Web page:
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Safeway 401k Plan to Settle ERISA lawsuit for $8.5 Million

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Fiduciary oversight failure, revenue-sharing schemes in the spotlight

San Francisco, CASafeway and Aon Hewitt Investment Consulting Inc. have agreed to pay $8.5 million to settle a proposed class action ERISA lawsuit brought by participants in the Safeway 401k Plan. The workers claim that Safeway and Aon breached their fiduciary obligations by offering high cost investment options that benefitted the investment manager at the expense of participants.

The lawsuits, Terraza v. Safeway and Lorenz v. Safeway are two of a spate of recent ERISA lawsuits that focus on the obligation of fiduciaries to offer prudent investment options within the framework of 401k plans.

Beyond the evidence this settlement offers that aggrieved plaintiffs can succeed in these lawsuits, two things are notable. First, Safeway’s retirement benefits committee members were unfamiliar with the plan's investment policy statement, summary plan description and other basic documents, and were thus ill-equipped to monitor the plan’s investment opportunities. Second, the fees paid by the plan to third-party service providers involved a revenue-sharing component.

Information-free fiduciaries

Section 404a1B of ERISA requires fiduciaries of a defined contribution retirement plan to use care, skill, prudence and diligence, and to act in the same way that someone familiar with such matters would act with respect to fiduciary obligations. At a minimum, that implies familiarity with the plan document, summary descriptions distributed to participants and basic investment policies.

Failing in these basic duties can subject plan fiduciaries to personal liability under ERISA section 409 for any losses resulting to the plan. Rarely do the fiduciaries lose their houses, cars and bank accounts, however, because of bonds and fiduciary insurance. The potential is there, however.

More to the point, the utter lack of basic knowledge on which fiduciary responsibility could be exercised suggests an abandonment of responsibility for investment decisions to third party providers, who labor under no fiduciary obligations. No supervision and no obligation spell trouble.

Revenue-sharing agreements with service providers

Revenue-sharing is a method of paying those who provide services to 401k plans. This method does not necessarily constitute a violation of ERISA fiduciary duties. But it invites scrutiny. The practice is at the root of allegations about excessive fees in many 401k plan mismanagement lawsuits, including Terraza and Lorenz.

All 401k plans require three basic administration services – asset custody, participant recordkeeping and third-party administration. The cost of these services can be paid for directly – from participant accounts, or indirectly – out of plan investments. Those who manage 401k plans often prefer an indirect payment structure. One form of indirect fee payment is revenue-sharing.

Revenue-sharing fees may be paid under a variety of complicated formulas that take into account both participant headcount and total plan assets. In an ideal world, those two factors would move in tandem but sometimes they do not, as when a very rich plan has relatively few participants or when it has lots of participants but the investments do very poorly. This can, and often does, lead to allegations of excessive fees.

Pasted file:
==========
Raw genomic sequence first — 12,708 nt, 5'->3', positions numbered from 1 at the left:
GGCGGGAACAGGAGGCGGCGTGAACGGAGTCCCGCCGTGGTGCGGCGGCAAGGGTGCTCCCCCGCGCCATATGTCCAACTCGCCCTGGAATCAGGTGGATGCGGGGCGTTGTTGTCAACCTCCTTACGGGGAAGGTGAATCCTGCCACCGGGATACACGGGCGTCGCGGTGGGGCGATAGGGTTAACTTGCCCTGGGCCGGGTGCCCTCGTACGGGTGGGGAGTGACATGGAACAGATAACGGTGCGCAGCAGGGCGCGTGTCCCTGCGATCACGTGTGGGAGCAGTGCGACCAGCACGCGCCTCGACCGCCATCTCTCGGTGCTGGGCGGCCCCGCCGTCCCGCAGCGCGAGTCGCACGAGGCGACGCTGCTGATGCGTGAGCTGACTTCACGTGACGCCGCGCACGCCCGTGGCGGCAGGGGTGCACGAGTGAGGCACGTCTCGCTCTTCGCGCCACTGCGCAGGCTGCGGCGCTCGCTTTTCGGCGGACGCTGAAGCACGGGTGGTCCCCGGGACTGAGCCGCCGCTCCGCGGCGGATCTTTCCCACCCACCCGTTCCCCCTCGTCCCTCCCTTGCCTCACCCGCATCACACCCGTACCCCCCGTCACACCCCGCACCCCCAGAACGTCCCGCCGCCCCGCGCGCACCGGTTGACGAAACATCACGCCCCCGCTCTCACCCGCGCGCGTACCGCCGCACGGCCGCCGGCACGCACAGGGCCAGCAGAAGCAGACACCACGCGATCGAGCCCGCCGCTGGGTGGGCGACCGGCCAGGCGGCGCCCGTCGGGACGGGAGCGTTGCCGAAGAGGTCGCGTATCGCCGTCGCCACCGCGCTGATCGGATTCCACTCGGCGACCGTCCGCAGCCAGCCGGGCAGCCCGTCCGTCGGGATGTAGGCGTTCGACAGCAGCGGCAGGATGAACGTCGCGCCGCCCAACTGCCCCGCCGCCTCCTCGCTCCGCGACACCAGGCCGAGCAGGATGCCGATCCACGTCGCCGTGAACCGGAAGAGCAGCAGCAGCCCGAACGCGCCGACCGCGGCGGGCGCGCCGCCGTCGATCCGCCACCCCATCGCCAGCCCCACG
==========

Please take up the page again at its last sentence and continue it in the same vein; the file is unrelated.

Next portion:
Secondly, the practice of paying for administrative services out of investment income can make it very difficult for participants to understand what fees are being paid and whether they are “reasonable,” as required by ERISA. This is especially true when different investment options offered by a plan use different revenue-sharing formulas. Plan expenses can be very difficult to police, even for plan fiduciaries who are familiar with basic plan documents. They can be impossible for participants to monitor.

Finally, some passively-managed investment options, like index funds, which may be good for plan participants over the long run, do not participate in revenue-sharing schemes. This may discourage plan fiduciaries from offering them, in part because the fiduciaries are reluctant to charge participant accounts directly for administration costs.

Participants can track direct administrative costs by looking at their personal benefit statements, and they can ask awkward questions about administration. But failing to offer these passively-managed options may ultimately deprive participants of a relatively low-risk way to save for retirement.

What should 401k plan participants do?

Two steps are important. Plan participants must monitor the activities of plan investment committees and other fiduciaries. Well-run plans make regular efforts to educate fiduciaries about the extent and nature of their responsibilities. Part of that education should include information about the potential for personal financial liability on the part of ERISA fiduciaries.

Secondly, plan participants must demand full transparency about the payment of administrative fees. When plan participants are unable to follow the money, they have no way of knowing whether they are being adequately protected under the law.


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